And when Joanna said there is a risk that Elon Musk will capture policy making in LEO satellites and we have to come back to the original justification for the multi‑stakeholder model, but that means the stakeholders have to do their homework. We have to improve the multi‑stakeholders and we have to look at the Tunis agenda and the principles from the declaration from 2014. So time is right now to develop more procedures and the model will work and probably the discussion on the Global Digital Compact, which will be also take place here in the Addis Ababa. And it's here in Ethiopia and responsible for the Global Digital Compact which will be hopefully adopted in as part of the UN summit in 2014.
It's time to enhance the multi‑stakeholder model and I think Joanna was very clear that we have to raise awareness that the weaknesses of the multi‑stakeholder model does not mean that the multi‑stakeholder is bad or captured by governments or the private sector but we have to be proactive and academics have to play an important role in elaborating this. Ricardo's Pape has also impressed me because he put the additional on a new area of conflict. And this is standardization. I think the terminology standardization war is very familiar for people active in this field, but we have moved now, you know, to a new level of standards.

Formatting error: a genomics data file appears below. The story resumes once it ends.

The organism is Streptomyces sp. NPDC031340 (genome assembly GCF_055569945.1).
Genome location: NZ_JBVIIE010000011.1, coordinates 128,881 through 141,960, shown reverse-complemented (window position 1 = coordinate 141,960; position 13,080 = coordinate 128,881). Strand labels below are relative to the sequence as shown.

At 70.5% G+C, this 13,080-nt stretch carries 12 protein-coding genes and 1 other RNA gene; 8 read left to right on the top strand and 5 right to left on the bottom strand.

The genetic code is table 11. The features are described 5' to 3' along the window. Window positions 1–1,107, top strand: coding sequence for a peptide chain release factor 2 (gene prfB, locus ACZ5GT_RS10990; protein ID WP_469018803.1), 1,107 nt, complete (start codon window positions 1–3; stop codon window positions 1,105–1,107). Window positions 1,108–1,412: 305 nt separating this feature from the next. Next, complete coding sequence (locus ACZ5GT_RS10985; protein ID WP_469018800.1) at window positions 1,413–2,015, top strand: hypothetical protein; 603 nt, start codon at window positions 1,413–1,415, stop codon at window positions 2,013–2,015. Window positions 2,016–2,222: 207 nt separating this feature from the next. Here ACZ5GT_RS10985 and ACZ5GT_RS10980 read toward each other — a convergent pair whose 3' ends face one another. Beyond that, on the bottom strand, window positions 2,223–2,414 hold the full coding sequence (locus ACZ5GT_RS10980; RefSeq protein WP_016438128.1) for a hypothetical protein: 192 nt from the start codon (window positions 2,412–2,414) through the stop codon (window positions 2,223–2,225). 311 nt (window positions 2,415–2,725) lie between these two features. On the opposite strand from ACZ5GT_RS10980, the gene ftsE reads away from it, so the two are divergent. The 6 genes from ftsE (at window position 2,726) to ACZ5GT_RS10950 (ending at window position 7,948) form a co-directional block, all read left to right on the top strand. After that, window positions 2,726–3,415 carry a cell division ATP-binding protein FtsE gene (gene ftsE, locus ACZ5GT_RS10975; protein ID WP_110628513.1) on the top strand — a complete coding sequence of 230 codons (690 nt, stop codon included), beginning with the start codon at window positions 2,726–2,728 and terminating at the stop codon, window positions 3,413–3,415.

It's not only the standards traditionally Internet standards ton by the ITF, and if it comes to all this new 5G standards and WSIS, we see this really is about markets and policies, and behind the policies. It was interesting to see that last year when the United Kingdom had, that the G7 ministries started a protect and said we need to look into the implications of standardization. Is standard station done in intergovernmental environment, like the ITU, ITU‑T, is it done by let's say more private standardization bodies in so these are important issues and raised an interesting issue with regard to Japan of techno nationalism. Because some countries are looking behind or trying to broaden their influence while pushing for certain standards and this is very risk. Because if we go into a direction that every country says my country first, so it started with Mr. Trump, six years ago. America first. But if I travel around now, I see it's China first it's Russian first and India first and Brazil first and so this can contribute and so this will be history. I think it's important and this will be decided via standards if we have a fragmentation in the standards, this is ‑‑ this will fir back to everybody. And everybody has to pay a price for fragmented standards. We need global standards to enable communication.